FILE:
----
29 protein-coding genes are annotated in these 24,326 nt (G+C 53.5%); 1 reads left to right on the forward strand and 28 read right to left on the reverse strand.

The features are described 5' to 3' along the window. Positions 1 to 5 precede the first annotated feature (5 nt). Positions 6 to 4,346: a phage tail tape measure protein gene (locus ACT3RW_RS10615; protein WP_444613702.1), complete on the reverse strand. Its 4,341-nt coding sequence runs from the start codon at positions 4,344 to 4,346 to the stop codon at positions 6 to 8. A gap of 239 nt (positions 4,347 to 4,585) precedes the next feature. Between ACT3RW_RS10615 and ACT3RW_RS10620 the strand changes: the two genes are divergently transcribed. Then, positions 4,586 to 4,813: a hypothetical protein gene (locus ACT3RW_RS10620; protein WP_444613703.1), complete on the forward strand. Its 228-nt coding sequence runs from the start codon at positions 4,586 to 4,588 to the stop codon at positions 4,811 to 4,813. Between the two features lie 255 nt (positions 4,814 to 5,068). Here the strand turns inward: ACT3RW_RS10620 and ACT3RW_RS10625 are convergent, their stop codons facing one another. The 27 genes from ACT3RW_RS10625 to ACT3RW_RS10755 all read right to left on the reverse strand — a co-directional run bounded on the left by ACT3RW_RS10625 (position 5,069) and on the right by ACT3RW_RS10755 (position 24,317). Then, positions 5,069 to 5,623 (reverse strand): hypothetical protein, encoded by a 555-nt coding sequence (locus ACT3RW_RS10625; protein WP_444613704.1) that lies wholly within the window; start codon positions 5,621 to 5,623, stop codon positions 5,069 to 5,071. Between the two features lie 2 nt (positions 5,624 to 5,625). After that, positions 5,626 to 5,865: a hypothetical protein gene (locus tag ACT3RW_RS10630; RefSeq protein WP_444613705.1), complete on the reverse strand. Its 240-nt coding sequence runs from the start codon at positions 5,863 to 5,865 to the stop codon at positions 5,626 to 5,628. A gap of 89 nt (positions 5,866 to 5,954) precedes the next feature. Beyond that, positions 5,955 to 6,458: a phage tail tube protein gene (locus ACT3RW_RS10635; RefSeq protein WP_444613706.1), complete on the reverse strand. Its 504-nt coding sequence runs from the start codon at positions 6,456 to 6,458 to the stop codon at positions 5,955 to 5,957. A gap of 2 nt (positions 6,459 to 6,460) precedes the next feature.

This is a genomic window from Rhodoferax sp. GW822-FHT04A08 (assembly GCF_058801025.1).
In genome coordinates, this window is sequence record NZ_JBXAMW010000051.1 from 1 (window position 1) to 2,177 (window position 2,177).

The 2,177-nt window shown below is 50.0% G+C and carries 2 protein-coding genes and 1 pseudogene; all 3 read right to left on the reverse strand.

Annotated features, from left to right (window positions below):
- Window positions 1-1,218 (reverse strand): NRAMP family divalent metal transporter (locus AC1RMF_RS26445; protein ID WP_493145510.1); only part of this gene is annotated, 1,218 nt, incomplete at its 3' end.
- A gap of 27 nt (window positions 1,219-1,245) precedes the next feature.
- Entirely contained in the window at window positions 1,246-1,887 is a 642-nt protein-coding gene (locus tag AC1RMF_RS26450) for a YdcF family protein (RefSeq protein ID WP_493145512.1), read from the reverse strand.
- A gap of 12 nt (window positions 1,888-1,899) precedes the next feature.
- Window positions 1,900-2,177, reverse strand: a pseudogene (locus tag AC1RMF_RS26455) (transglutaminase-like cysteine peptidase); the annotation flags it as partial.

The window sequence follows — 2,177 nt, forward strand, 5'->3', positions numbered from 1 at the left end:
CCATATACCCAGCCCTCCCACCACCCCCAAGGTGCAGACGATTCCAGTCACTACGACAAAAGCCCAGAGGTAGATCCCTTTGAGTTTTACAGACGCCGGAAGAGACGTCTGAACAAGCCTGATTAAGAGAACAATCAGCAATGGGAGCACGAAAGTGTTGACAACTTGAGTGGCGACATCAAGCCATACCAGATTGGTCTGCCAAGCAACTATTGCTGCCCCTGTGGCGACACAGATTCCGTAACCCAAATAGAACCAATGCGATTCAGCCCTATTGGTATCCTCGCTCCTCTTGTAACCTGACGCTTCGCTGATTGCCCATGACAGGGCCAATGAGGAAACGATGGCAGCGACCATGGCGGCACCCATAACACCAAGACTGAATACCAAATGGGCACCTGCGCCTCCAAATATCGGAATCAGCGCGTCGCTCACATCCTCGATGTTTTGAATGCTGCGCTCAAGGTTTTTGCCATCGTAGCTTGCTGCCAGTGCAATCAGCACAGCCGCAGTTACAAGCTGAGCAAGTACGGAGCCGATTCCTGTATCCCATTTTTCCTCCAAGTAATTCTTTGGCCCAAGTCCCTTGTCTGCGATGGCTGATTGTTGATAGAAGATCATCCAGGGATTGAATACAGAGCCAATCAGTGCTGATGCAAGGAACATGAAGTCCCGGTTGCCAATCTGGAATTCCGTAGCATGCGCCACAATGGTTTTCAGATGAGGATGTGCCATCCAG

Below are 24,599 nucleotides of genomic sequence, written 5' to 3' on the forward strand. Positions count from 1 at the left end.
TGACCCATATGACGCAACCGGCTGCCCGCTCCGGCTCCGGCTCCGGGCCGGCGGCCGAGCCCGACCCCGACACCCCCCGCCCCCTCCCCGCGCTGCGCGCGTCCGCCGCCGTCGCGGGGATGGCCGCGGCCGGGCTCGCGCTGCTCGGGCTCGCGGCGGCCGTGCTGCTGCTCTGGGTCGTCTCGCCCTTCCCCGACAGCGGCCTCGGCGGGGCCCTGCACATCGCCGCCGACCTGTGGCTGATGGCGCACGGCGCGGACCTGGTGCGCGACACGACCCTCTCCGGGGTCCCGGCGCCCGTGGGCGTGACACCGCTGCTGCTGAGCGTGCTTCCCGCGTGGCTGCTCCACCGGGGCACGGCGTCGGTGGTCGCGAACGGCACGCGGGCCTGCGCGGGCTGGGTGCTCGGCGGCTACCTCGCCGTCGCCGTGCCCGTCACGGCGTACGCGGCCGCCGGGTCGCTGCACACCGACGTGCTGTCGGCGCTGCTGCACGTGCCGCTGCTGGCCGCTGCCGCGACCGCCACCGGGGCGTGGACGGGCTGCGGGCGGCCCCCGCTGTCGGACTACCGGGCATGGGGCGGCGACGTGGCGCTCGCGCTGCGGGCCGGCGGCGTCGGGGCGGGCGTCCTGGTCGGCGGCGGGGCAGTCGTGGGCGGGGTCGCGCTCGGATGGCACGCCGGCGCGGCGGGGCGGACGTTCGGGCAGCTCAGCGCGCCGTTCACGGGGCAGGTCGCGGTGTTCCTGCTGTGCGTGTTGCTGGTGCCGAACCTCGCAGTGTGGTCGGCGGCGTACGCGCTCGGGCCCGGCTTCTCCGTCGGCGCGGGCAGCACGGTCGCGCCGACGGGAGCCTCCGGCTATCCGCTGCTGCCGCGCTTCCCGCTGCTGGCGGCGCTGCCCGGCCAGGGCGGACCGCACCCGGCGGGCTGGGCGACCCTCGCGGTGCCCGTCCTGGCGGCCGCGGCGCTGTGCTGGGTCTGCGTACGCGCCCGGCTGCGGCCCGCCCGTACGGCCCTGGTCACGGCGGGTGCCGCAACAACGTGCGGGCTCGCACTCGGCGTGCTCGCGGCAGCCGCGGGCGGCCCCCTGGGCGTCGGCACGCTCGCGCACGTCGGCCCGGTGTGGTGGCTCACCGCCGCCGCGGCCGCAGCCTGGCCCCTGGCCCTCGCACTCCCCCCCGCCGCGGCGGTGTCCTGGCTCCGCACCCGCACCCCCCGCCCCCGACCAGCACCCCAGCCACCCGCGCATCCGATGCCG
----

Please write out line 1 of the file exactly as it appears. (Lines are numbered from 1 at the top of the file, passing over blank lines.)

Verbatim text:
29 protein-coding genes are annotated in these 24,326 nt (G+C 53.5%); 1 reads left to right on the forward strand and 28 read right to left on the reverse strand.